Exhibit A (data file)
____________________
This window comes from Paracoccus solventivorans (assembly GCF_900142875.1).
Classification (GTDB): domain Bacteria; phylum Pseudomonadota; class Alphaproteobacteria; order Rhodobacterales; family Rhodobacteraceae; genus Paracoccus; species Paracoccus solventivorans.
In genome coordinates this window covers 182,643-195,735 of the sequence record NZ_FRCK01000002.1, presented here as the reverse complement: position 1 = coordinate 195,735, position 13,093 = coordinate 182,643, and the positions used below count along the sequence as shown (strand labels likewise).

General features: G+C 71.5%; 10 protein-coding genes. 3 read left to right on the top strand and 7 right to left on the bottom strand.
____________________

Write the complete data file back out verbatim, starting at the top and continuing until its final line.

This window comes from Paracoccus solventivorans (assembly GCF_900142875.1).
Classification (GTDB): domain Bacteria; phylum Pseudomonadota; class Alphaproteobacteria; order Rhodobacterales; family Rhodobacteraceae; genus Paracoccus; species Paracoccus solventivorans.
In genome coordinates this window covers 182,643-195,735 of the sequence record NZ_FRCK01000002.1, presented here as the reverse complement: position 1 = coordinate 195,735, position 13,093 = coordinate 182,643, and the positions used below count along the sequence as shown (strand labels likewise).

General features: G+C 71.5%; 10 protein-coding genes. 3 read left to right on the top strand and 7 right to left on the bottom strand.